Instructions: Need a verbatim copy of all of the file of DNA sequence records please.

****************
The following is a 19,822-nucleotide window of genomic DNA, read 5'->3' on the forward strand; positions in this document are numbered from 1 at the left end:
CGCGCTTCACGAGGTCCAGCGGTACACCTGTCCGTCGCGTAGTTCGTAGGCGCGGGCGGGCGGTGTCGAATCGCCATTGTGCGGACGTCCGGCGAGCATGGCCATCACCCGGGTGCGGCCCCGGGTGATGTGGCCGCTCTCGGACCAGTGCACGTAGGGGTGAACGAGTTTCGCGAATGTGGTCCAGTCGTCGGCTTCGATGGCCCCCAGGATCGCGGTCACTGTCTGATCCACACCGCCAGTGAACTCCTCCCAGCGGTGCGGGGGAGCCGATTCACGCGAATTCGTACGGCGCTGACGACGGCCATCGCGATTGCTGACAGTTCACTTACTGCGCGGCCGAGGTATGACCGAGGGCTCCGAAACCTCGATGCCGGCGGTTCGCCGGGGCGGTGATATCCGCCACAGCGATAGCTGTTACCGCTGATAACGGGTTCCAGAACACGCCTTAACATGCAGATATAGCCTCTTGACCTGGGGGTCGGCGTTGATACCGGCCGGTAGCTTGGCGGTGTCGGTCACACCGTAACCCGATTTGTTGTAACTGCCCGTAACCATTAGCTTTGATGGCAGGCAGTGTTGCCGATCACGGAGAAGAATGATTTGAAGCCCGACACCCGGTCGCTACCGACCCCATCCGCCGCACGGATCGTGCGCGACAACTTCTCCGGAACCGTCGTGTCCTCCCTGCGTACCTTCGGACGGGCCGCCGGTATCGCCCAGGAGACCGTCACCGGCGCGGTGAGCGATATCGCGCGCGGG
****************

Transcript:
The following is a 19,822-nucleotide window of genomic DNA, read 5'->3' on the forward strand; positions in this document are numbered from 1 at the left end:
CGCGCTTCACGAGGTCCAGCGGTACACCTGTCCGTCGCGTAGTTCGTAGGCGCGGGCGGGCGGTGTCGAATCGCCATTGTGCGGACGTCCGGCGAGCATGGCCATCACCCGGGTGCGGCCCCGGGTGATGTGGCCGCTCTCGGACCAGTGCACGTAGGGGTGAACGAGTTTCGCGAATGTGGTCCAGTCGTCGGCTTCGATGGCCCCCAGGATCGCGGTCACTGTCTGATCCACACCGCCAGTGAACTCCTCCCAGCGGTGCGGGGGAGCCGATTCACGCGAATTCGTACGGCGCTGACGACGGCCATCGCGATTGCTGACAGTTCACTTACTGCGCGGCCGAGGTATGACCGAGGGCTCCGAAACCTCGATGCCGGCGGTTCGCCGGGGCGGTGATATCCGCCACAGCGATAGCTGTTACCGCTGATAACGGGTTCCAGAACACGCCTTAACATGCAGATATAGCCTCTTGACCTGGGGGTCGGCGTTGATACCGGCCGGTAGCTTGGCGGTGTCGGTCACACCGTAACCCGATTTGTTGTAACTGCCCGTAACCATTAGCTTTGATGGCAGGCAGTGTTGCCGATCACGGAGAAGAATGATTTGAAGCCCGACACCCGGTCGCTACCGACCCCATCCGCCGCACGGATCGTGCGCGACAACTTCTCCGGAACCGTCGTGTCCTCCCTGCGTACCTTCGGACGGGCCGCCGGTATCGCCCAGGAGACCGTCACCGGCGCGGTGAGCGATATCGCGCGCGGG